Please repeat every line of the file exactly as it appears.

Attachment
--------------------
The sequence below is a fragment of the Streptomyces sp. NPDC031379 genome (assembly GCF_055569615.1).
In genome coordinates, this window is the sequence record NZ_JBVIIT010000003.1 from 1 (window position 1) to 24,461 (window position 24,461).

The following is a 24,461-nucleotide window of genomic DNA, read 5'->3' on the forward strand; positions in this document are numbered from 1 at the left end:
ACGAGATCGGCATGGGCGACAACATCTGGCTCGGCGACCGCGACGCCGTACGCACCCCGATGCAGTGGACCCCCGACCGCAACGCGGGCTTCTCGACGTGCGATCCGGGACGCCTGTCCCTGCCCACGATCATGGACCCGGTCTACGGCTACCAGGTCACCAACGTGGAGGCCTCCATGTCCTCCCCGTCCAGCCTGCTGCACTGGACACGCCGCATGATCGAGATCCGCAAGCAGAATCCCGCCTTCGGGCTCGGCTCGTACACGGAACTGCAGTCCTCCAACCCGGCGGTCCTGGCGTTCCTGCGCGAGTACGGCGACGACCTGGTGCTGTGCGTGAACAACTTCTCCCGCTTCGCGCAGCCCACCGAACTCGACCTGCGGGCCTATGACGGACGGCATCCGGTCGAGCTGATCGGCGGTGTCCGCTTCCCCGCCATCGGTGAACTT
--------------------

The sequence below is a fragment of the Streptomyces sp. NPDC031379 genome (assembly GCF_055569615.1).
In genome coordinates, this window is the sequence record NZ_JBVIIT010000003.1 from 1 (window position 1) to 24,461 (window position 24,461).

The following is a 24,461-nucleotide window of genomic DNA, read 5'->3' on the forward strand; positions in this document are numbered from 1 at the left end:
ACGAGATCGGCATGGGCGACAACATCTGGCTCGGCGACCGCGACGCCGTACGCACCCCGATGCAGTGGACCCCCGACCGCAACGCGGGCTTCTCGACGTGCGATCCGGGACGCCTGTCCCTGCCCACGATCATGGACCCGGTCTACGGCTACCAGGTCACCAACGTGGAGGCCTCCATGTCCTCCCCGTCCAGCCTGCTGCACTGGACACGCCGCATGATCGAGATCCGCAAGCAGAATCCCGCCTTCGGGCTCGGCTCGTACACGGAACTGCAGTCCTCCAACCCGGCGGTCCTGGCGTTCCTGCGCGAGTACGGCGACGACCTGGTGCTGTGCGTGAACAACTTCTCCCGCTTCGCGCAGCCCACCGAACTCGACCTGCGGGCCTATGACGGACGGCATCCGGTCGAGCTGATCGGCGGTGTCCGCTTCCCCGCCATCGGTGAACTT